Intro:

According to Sallie Mae's How America Saves for College 2015, 27% of American families saving for college are using 529 plans. But how happy are they with their plans?

In 2015, Savingforcollege.com surveyed 294 readers who were using 529 plans to save for college and used the Net Promoter Score methodology to gauge their satisfaction with those plans.

Net Promoter Score

You may not be familiar with the Net Promoter Score (NPS), but you've probably been asked to respond to an NPS survey. This simple one-question survey asks respondents how likely they are to recommend a brand, product or service to their family and friends using a 0 to 10 scale, where 10 is very likely, and then asks for feedback on why they chose their score. Frederick Reichheld first introduced the concept in a 2003 Harvard Business Review article, where he explained that his research indicated that this single question was a strong predictor of customer loyalty and company growth. Since that time, NPS has been adapted as a key metric by numerous organizations large and small.

Here's how it works. Responses of 9 or 10 are considered Promoters; responses of 7 or 8 are Passives; and responses of 0 to 6 are Detractors. To calculate the NPS score, the percentage of Detractors is subtracted from the percentage of Promoters. The scores can be compared to those of competitors or to industry benchmarks to see how a company is doing, and it can be monitored over time to measure improvement.

Our Results

Respondents to Savingforcollege.com's 529 Plan NPS Survey were using a wide range of 529 plans from across the country, so these results are not specific to a particular plan but may provide insights for the industry as a whole.

42.0% were Promoters, i.e., they were very likely to recommend their plan to a friend as measured by a response of 9 or 10. But 31.4% were Detractors, meaning they responded with a 6 or less to indicate their likelihood to recommend. So the NPS score for 529 plans overall was 10.6.

What does this mean? Is this a good score or a bad score? A positive NPS means that 529 plans have more Promoters than Detractors, but in this case there is certainly room to improve. The website NPSbenchmarks.com provides a benchmark NPS score for the Financial Services sector of 35.09 (based on 59 companies). Among the companies included in this benchmark score, individual scores range from 92.25 to -41.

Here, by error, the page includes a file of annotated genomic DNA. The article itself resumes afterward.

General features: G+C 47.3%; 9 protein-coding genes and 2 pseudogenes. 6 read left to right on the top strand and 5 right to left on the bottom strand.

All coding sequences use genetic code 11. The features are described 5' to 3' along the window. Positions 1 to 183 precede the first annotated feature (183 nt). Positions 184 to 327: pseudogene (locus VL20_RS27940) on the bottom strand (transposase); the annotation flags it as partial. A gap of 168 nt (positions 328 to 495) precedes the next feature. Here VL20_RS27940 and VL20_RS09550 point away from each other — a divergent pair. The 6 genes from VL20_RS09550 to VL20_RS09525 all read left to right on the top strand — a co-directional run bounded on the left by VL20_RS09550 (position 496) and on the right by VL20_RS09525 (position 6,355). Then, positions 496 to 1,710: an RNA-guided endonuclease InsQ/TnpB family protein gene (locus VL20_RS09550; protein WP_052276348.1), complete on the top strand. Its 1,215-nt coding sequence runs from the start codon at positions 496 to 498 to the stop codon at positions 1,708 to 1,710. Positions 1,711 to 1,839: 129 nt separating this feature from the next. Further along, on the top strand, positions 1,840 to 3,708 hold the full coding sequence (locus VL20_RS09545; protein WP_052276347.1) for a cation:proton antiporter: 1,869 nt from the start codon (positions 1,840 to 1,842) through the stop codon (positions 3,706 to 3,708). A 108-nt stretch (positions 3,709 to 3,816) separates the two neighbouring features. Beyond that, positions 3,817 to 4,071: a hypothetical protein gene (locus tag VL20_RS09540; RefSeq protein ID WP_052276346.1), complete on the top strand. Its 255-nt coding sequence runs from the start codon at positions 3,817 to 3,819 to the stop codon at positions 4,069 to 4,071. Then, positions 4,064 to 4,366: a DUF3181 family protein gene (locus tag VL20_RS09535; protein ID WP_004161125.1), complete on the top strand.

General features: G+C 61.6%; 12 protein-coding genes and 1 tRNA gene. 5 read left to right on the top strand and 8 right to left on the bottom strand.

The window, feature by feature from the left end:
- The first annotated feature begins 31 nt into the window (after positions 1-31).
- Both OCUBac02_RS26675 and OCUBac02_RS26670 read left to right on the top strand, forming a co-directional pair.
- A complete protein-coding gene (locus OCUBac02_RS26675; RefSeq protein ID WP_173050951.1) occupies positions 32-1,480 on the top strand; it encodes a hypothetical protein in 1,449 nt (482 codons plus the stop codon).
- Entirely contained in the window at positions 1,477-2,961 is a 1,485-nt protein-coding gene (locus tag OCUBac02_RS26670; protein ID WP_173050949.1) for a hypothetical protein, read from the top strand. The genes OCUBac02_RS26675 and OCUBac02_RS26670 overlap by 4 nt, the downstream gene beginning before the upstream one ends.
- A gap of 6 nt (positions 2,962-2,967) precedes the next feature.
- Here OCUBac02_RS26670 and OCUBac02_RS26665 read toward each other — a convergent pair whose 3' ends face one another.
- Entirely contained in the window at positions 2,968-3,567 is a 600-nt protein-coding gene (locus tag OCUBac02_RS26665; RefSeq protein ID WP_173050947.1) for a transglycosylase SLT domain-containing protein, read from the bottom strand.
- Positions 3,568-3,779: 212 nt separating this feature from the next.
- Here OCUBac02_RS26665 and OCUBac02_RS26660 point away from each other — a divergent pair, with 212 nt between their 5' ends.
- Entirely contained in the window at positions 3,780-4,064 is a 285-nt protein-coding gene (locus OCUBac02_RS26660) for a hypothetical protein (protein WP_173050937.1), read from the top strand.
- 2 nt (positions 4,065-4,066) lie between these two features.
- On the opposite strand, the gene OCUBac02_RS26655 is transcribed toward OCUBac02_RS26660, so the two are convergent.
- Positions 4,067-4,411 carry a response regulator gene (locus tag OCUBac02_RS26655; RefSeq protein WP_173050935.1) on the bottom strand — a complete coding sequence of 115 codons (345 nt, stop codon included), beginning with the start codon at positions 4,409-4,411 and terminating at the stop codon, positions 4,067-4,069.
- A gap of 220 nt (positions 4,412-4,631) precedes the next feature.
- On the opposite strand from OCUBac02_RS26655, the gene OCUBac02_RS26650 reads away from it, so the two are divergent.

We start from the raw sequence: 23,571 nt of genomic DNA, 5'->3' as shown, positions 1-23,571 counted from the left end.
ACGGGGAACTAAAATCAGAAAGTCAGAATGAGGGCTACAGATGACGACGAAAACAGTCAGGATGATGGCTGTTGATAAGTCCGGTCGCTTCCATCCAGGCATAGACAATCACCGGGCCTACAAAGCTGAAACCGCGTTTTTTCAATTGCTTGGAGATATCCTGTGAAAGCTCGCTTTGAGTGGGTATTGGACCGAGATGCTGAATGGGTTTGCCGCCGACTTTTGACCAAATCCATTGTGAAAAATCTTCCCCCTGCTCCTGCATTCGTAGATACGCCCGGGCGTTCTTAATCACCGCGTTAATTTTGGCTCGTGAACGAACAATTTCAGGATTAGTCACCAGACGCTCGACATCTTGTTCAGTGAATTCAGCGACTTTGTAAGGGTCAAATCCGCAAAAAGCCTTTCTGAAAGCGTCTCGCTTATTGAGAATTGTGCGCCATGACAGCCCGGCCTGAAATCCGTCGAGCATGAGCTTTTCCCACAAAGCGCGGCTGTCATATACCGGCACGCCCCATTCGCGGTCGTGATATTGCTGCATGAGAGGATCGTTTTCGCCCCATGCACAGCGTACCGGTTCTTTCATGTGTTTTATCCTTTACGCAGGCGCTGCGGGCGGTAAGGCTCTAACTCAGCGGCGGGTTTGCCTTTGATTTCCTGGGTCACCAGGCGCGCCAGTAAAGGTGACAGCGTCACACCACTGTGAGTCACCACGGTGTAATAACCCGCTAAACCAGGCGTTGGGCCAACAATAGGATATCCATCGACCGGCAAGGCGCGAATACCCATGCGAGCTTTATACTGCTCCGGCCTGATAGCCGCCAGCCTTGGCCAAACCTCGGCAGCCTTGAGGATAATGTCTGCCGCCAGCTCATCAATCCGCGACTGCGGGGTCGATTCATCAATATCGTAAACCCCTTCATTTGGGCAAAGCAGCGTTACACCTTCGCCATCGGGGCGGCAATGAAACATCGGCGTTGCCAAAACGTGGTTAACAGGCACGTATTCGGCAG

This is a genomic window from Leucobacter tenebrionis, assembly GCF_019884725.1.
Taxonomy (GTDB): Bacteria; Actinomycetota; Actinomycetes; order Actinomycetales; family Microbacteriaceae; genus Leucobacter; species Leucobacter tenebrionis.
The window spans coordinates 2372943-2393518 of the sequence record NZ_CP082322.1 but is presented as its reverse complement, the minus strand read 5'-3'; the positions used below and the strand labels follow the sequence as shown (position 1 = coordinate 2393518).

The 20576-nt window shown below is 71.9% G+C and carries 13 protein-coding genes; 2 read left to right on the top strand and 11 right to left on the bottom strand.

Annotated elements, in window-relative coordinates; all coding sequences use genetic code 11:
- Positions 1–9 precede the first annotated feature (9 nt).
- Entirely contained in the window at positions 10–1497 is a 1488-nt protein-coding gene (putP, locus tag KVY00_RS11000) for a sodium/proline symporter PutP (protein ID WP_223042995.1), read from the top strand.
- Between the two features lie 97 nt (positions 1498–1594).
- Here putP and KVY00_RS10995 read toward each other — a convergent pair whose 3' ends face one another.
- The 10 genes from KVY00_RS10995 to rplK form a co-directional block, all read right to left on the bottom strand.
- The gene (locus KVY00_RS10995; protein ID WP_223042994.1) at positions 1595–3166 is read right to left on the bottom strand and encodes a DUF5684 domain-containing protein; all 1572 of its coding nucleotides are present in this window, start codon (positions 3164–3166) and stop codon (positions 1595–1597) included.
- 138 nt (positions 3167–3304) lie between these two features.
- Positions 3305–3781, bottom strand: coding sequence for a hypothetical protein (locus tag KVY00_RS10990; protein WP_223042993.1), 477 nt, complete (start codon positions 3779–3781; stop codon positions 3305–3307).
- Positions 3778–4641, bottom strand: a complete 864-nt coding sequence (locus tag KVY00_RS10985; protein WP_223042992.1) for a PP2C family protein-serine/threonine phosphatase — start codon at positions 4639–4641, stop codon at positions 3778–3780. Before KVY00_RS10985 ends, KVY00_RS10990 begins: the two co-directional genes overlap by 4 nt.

Fees and returns were among the positives cited by respondents about their plans when explaining why they'd recommend. Other reasons given were: "Easy to set up and contribute," "Low expenses," "Excellent returns," "Integration with Upromise," "Good variety of investment options," and "It's the best."

Interestingly, fees and returns were also mentioned by those who were less likely to recommend: "Fees are too expensive," "Has not grown much," "It's not an easy system to change where your funds are invested," "No interaction in past six years with ‘broker'," "Not confident that the investments in the plans are managed correctly," "Website is cumbersome."

There were also many comments by respondents that suggest that even among those using 529 plans, there is relatively low awareness and understanding of these vehicles and their benefits:

  • "I am not savvy enough to know if this is the best option for saving"
  • "Confusing"
  • "Really I have no idea what I am doing…I am just throwing money at [a] plan that pays for tuition but I have no idea if or how the plan hurts my ability to get financial aid."
  • "I've gotten a pretty good ROI during the 10 years I've been in the plan, but don't know if the ROI I have gotten is good, so-so, or bad."
  • "Well…we think it's working out pretty good for us, though I don't really know whether it is or not. It what our financial planner recommended."
  • "…have not been following as closely as I intend to from this point forward"
  • "Nothing to compare it to"

These comments are not specific to a particular plan, but indicative of a broader sense of consumer confusion and uncertainty about 529 plans, and points to an opportunity for better ongoing outreach and education by plans with existing account holders.